Why does induced current depend on the area of a loop of wire?

My year 12 physics textbook teaches the concept of electromagnetic induction in a rather unintuitive way. Perhaps it is not being thorough. Perhaps I am not being thorough in reading it. Here is my problem:

The strength of a magnetic field has so far been described by the Magnetic Flux Density B: the force experienced by a length of current running perpendicular to the field lines. A few right hand rules make this concept grokable.

Before proceeding to teach induction, Magnetic Flux is defined as the Magnetic Flux Density multiplied by the area of effect: (|) = B*A. This is already muddying the water: We learn that, in fact, B is an odd kind of density, in that it is measured within an area, not a volume. The word 'Density' usually describes an amount per volume. Even so, the concept of Magnetic Flux is still not hugely difficult to understand.

The real problem arises when one starts to speak about induction of current in a loop of wire. "The induced current in a conducting loop is proportional to the rate of change of flux". The difficulty is that the amount of flux affecting the wire loop depends on neither the thickness nor (directly) the length of the wire in question, but the area enclosed by the wire: The flux used to decide how much current is induced is that the wire wraps around, rather than some other quantity measured through the region of space that the wire also occupies.

It seems odd to me that the space that the wire does not pass through has anything to do with the current induced in the wire. I present a couple of thought experiments that cause me trouble:

1. The calculation of induced current apparently only works on closed loops: What of half loops? What of straight wires? They cannot be prescribed an "area" yet I am sure that they can induct.

2. Imagine a bar magnet attached to a dart. The dart is thrown through loop of wire the size of a watch face, and the current in the loop is recorded. The experiment is repeated, but with a loop the size of a planet. It is not immediately obvious that a wire that is half a world away should induct more current than one in the same room. The magnet in question hardly produces a uniform magnetic field when stationary; is such a uniform field assumed?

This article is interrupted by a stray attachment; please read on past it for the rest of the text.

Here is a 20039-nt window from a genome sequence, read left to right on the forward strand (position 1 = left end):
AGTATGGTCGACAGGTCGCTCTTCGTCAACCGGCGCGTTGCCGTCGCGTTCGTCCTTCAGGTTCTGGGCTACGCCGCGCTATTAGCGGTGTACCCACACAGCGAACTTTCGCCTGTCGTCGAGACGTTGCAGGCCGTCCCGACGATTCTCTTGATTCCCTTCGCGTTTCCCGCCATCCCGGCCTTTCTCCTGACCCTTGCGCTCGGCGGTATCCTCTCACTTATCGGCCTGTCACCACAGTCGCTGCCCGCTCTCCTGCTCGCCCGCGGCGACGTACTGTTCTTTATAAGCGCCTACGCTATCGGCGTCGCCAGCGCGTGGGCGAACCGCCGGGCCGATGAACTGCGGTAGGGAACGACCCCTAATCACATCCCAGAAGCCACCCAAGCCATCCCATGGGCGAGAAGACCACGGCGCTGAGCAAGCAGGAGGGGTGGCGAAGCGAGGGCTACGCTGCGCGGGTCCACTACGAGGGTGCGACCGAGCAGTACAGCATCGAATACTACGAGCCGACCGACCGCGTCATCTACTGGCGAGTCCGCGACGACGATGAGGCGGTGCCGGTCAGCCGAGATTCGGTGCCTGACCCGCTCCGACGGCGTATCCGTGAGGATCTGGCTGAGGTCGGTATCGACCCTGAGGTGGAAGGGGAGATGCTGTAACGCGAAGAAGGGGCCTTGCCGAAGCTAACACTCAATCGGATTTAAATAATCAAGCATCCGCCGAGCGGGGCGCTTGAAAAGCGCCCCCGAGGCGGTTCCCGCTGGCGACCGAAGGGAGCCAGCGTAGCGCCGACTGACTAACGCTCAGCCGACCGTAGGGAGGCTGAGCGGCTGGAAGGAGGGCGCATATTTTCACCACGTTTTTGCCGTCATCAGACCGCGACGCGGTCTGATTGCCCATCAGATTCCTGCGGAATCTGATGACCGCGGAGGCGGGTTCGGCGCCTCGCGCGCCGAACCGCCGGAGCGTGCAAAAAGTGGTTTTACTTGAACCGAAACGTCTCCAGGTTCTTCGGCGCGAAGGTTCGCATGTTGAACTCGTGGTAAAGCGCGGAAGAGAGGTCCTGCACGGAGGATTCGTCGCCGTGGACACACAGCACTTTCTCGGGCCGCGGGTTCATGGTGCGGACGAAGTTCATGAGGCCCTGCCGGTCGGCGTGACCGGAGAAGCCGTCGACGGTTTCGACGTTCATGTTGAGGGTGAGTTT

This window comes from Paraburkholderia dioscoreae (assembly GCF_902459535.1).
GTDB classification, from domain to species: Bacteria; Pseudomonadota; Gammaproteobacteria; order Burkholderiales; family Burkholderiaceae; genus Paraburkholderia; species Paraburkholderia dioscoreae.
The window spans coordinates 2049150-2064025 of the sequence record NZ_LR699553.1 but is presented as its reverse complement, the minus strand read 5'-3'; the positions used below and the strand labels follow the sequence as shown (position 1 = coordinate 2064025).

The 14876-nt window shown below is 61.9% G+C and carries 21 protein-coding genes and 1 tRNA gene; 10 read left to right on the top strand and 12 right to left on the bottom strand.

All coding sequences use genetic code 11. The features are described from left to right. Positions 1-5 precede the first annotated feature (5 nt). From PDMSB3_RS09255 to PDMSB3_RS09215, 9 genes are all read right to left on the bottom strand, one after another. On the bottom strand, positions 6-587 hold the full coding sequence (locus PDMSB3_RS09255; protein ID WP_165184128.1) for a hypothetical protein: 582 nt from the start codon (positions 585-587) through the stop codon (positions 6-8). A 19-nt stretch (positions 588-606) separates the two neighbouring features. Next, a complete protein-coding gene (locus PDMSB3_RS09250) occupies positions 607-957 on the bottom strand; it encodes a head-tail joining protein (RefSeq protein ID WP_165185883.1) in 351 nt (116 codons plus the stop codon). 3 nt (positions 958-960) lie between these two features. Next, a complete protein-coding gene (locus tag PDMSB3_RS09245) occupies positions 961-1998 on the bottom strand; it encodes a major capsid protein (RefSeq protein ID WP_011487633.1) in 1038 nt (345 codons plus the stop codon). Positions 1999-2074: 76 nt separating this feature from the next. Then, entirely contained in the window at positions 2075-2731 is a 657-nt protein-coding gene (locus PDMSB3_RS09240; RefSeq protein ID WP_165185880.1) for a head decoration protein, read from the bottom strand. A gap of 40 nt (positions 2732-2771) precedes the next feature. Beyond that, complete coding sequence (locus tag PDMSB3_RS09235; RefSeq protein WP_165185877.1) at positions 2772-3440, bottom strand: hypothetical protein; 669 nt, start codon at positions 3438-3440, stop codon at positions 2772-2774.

3. Circular wires have greater loop-areas than equivalently long square wires, Yet the calculation is unaffected by the shape of the loop.

The textbook makes no argument as to why the loop's enclosed area is considered. I do not have access to the equipment necessary to test the claims. I am afraid I am missing some bigger picture. So, my question is, why does the area of a loop of wire have anything to do with the induced current (and voltage)? Is there no other, more general, or more intuitive calculation for induction? Perhaps the loop-of-wire calculation is just a special case of this.

• It's worth noting that it's the induced voltage, not the induced current that's equal to the rate of change of magnetic flux through the loop. So in the case of your wire loop "the size of a planet", the longer wire would have much more resistance than the wire loop "the size of a watch face"; and you'd end up with much less current as a result. Aug 2 '16 at 1:25
• Yes, sorry, I what the book says is that current and change of flux are proportional. Aug 2 '16 at 1:40
• OK, another thought - and maybe I should start to assemble these comments into an answer. If you're going to induce a current, there needs to be a loop for the current to flow in. You're not going to get current flowing along a straight wire or a half loop, unless the two ends are joined up. And as soon as you join the ends, you've got an area in which you can measure the rate of change of flux. Aug 2 '16 at 1:51